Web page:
Perhaps one of the things that struck me was that the protagonist was male. It seems massively surprising that human males (especially adolescents) are capable of expressing this depth of emotion. In part this stems from the extremely unjust social stereotype that men have to have their emotions bottled up somewhere in order to earn respect. But all said and done, it is a social stereotype that has taken me a very long time to digest. I have spent years of my adolescence coloring my limited knowledge of the male psyche with my bias, and only now that I am no longer as angst-ridden do I realize it was unfair. It was unfair of me to think that guys/boys/men do not feel anything, or that they do not share the same intensity and passion as girls do.

I was somewhat moved because this male protagonist proved to me that emotions, especially of love and security, transcend gender boundaries. As do many of the stereotypes in our life. But this was one that I was guilty of giving in to and to have this one simple story shatter it made me feel oddly humbled and sympathetic. Some part of my brain breaks the sudden deafening silence by saying that this is obviously a work of fiction and therefore whatever earth-shattering revelation I may or may not have had can be attributed largely to creative genius.

This is not to say that I never believed guys could have emotions or would have emotions. I mean, I understand as human beings we all share certain emotions and that for most guys, or at least most of whom I know, they tend to possess hearts under that cold/stand-offish exterior. Maybe I am being horribly hypocritical here when I say that they don’t exactly make these cores very easy to access. Personally, I have always been attributed with being warm and open. This is a behavioral trait that developed in school shortly after I discovered that my own recycled secrets were being used to spin stories about me. I promised myself that I would never ever abuse someone else’s confidence in me and I’ve been very good with that promise. This has led to me being the confidante of several people in my friend network. But somehow, very few guys if at all, approach me emotionally.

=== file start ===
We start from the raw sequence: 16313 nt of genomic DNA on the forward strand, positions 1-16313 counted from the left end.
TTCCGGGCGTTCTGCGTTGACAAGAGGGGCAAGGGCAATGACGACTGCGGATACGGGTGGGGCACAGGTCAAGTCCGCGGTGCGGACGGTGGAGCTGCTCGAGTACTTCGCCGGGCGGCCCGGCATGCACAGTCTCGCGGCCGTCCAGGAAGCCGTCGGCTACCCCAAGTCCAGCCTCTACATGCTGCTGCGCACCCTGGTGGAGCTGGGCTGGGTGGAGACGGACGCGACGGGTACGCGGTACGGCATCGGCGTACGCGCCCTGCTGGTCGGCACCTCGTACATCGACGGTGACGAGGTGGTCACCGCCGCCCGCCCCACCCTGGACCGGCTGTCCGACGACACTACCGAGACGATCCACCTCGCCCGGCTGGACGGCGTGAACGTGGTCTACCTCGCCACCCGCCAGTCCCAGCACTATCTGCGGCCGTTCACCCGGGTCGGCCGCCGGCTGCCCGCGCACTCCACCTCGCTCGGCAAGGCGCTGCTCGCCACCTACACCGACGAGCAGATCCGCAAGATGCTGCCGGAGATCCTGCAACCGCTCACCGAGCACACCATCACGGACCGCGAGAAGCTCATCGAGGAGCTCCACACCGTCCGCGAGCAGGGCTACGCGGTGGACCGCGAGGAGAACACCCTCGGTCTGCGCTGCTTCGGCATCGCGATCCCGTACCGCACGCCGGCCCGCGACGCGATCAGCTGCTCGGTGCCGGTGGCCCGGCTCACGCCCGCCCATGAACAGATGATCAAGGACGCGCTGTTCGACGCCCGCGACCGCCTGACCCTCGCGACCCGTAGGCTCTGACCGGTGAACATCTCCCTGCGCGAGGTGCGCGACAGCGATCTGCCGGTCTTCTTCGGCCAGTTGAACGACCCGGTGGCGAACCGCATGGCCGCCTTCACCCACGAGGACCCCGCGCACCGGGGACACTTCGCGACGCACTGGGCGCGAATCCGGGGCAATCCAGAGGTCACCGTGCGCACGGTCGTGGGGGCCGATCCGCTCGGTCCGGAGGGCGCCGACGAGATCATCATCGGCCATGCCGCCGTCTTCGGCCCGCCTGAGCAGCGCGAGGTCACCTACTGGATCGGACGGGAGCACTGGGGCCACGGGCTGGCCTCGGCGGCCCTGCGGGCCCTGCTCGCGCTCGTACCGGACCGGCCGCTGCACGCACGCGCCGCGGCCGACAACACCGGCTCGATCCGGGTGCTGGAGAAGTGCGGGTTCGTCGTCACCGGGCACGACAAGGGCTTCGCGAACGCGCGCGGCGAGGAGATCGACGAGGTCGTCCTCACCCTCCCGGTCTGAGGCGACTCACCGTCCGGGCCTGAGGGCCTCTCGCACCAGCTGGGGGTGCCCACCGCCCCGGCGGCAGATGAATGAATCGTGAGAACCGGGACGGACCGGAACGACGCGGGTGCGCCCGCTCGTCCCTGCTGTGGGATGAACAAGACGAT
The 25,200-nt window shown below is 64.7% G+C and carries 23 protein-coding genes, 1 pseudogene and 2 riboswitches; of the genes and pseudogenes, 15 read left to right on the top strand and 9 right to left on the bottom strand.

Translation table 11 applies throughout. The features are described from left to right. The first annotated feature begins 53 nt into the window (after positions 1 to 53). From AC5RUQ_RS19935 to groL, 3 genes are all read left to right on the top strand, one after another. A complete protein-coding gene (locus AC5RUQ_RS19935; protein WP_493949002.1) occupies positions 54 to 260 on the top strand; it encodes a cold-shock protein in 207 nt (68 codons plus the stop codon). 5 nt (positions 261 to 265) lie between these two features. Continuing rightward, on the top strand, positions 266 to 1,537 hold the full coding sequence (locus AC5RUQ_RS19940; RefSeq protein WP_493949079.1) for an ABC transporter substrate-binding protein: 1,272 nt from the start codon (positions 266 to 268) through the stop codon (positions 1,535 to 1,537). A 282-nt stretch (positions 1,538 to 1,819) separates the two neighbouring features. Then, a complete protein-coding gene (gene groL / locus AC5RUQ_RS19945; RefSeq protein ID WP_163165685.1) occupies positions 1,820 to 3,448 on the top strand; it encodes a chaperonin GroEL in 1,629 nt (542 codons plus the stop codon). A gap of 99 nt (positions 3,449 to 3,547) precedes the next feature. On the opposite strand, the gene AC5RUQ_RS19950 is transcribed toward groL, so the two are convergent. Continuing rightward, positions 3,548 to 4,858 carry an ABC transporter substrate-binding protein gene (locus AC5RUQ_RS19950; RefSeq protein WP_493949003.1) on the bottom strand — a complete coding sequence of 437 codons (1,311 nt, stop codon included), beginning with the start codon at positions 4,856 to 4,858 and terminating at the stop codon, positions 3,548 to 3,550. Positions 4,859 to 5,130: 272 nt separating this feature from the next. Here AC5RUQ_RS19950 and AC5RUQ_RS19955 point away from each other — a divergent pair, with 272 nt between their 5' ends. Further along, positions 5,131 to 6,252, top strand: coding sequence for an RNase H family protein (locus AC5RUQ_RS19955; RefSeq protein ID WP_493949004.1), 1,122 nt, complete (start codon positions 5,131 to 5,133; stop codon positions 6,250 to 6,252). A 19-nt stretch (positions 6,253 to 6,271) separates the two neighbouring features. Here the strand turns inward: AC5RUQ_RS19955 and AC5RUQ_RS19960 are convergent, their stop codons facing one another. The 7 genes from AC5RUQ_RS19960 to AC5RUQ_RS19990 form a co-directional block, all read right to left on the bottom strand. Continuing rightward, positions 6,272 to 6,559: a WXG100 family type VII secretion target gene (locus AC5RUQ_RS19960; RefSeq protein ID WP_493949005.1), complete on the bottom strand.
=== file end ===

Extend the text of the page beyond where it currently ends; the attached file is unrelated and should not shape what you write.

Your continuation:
I used to think it was my fault. Perhaps I was too loud, too non-conservative in my views, too forthright in my communication? Perhaps I was <insert adjective of choice from immense list of descriptors>? After failing in several attempts to modify my own persona to make myself understand the male psyche, I arrived at the rather lazy and immature conclusion that the only reason they were not confiding in me is because they probably had nothing to confide in me.

Several things happened that have changed that remarkably, and even though I fundamentally know that this postulate is wrong, I get surprised every time something happens to disprove it. A brilliant isolated classmate whom nobody would have thought had a life beyond homework and coding secretly confided in me of his artistic endeavors. And he actually made a joke. To me. Which was truly, appreciably funny. At some level I am hugely pleased with him for opening up to me but at another level I’m disappointed as to why I had assumed something otherwise. A distant acquaintance has now become one of my closest friends, and actually bothers to check in on me more frequently than my own room-mate does. Another friend shared with me that the biggest reason for his depression this semester was the demise of a close friend in a car accident.

These people have shared in me, which means it is high time I abolish the archaic gender-based stereotype I (unconsciously, mind you) was propagating. Perhaps people will share their emotions with me when they’re ready to do so and if they don’t it’s not for any specific “fault” of my own. Again, kudos to a great story for supporting my decision to clear out what I knew was wrong.

Gossip

The following is a guest post from a very insightful friend of mine. He has recently graduated from high school, and this post with it’s beautiful literary  structure and fresh earnest voice, seems to capture succinctly some of life’s lessons that he has learned and would like to share. May I present Gossip by Siddhant Dubey.

Let's talk about gossip. Image credits: http://idilsalihakuntuz.deviantart.com/art/gossip-60888863

Let’s talk about gossip. Image credits: http://idilsalihakuntuz.deviantart.com/art/gossip-60888863

GOSSIP.

Is it a noun, or a verb, or both?

Is it futile, or can it stir oceans?

Is it a whisper, or is it a war cry?

GOSSIP. GOSSIP. GOSSIP.

It’s all we do.

It’s all we’re capable of.

It’s all that’s engineered within us.

We can’t help ourselves.

We can’t help ourselves at all.

We need to know what he did a moment ago.

We need to know what she did ten years ago.

We constantly: Need. To. Know.

It’s a joke for some – an ordeal to engage in.

It makes others take their lives.

It ‘livens’ up a conversation.

It gashes someone’s self-esteem.

It generates laughter.